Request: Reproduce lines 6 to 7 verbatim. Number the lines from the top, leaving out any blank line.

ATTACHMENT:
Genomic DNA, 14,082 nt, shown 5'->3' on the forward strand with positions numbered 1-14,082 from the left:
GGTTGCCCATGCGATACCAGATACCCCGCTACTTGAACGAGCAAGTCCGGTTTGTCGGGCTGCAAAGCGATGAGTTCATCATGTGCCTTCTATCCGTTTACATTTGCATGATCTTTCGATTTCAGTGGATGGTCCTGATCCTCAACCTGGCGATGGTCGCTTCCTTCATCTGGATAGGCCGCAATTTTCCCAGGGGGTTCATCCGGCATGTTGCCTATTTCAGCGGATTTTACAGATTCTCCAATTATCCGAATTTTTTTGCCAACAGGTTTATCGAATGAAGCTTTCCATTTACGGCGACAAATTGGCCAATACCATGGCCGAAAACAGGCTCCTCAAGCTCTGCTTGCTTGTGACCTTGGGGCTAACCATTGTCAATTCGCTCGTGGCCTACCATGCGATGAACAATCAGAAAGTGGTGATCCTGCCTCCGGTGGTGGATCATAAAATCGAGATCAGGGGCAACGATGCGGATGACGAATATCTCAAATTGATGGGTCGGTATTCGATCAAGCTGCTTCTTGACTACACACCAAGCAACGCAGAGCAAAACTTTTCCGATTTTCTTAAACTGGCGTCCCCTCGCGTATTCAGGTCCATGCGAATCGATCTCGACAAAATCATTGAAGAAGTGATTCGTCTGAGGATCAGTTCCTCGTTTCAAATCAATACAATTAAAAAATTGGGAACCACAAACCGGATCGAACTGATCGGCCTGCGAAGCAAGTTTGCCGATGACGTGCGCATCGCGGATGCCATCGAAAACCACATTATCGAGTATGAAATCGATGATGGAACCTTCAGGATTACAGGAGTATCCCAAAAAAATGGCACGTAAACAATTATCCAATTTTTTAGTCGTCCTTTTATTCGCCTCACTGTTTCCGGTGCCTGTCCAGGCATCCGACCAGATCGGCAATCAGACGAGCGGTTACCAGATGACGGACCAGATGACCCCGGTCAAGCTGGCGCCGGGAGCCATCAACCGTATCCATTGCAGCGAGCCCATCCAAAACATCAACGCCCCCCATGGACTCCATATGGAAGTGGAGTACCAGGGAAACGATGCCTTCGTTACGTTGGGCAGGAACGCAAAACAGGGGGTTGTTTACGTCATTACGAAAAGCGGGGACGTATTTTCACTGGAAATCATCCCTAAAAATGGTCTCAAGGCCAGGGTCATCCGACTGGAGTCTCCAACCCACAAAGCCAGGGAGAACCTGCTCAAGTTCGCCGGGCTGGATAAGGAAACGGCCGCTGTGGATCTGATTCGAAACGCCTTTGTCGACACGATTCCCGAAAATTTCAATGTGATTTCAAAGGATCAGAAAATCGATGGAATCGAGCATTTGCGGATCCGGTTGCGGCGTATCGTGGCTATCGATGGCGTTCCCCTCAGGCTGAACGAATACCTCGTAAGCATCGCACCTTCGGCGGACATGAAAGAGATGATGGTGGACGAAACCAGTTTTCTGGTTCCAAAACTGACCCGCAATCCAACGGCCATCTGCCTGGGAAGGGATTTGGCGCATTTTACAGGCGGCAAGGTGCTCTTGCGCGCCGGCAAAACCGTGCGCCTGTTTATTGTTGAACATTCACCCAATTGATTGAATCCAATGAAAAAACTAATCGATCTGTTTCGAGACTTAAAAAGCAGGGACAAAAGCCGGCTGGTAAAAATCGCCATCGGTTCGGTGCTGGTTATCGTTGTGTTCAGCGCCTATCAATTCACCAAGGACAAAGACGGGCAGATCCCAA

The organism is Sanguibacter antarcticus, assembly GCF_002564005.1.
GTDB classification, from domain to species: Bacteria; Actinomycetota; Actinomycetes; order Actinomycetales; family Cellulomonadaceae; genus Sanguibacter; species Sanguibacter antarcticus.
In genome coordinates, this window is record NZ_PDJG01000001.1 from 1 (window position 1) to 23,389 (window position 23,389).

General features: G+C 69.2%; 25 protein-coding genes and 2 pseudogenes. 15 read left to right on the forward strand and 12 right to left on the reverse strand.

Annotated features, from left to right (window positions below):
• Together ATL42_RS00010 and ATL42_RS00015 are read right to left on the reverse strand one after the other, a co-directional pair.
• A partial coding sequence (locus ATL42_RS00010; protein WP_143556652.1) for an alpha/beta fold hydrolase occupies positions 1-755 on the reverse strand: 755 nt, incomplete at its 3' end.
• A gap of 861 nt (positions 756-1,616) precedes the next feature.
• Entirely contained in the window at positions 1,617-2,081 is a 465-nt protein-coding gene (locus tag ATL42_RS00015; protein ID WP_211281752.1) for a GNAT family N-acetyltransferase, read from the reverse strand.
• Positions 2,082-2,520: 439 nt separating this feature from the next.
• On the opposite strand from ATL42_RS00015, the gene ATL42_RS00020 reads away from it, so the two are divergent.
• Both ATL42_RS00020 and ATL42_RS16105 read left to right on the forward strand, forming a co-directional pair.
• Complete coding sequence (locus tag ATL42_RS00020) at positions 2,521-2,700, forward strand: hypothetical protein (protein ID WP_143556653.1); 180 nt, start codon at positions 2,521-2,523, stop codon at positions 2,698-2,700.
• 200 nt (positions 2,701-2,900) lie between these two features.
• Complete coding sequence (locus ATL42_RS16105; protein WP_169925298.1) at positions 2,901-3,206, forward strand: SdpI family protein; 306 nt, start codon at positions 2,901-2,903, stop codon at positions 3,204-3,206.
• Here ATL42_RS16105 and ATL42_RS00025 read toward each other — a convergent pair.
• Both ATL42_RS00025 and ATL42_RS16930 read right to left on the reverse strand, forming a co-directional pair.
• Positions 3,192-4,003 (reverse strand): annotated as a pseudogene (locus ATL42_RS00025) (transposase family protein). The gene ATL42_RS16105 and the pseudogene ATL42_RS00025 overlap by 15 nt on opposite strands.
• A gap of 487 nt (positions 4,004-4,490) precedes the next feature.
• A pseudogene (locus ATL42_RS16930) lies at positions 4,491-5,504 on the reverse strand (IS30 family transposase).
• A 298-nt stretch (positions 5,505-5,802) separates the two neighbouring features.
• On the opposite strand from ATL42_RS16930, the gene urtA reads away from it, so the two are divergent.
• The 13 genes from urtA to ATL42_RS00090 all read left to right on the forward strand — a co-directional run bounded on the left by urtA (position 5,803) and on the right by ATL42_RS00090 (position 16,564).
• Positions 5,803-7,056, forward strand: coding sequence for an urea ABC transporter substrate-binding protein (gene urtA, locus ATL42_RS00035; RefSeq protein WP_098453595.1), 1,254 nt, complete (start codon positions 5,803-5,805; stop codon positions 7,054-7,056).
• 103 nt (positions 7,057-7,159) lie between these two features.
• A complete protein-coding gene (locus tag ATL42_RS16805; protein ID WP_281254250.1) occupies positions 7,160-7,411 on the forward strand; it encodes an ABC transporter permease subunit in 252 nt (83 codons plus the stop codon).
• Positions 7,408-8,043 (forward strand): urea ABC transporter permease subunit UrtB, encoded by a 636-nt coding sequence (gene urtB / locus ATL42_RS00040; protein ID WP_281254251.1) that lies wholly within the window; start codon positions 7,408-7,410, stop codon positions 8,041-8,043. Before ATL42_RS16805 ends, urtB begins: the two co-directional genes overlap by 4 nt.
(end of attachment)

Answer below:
General features: G+C 69.2%; 25 protein-coding genes and 2 pseudogenes. 15 read left to right on the forward strand and 12 right to left on the reverse strand.

Annotated features, from left to right (window positions below):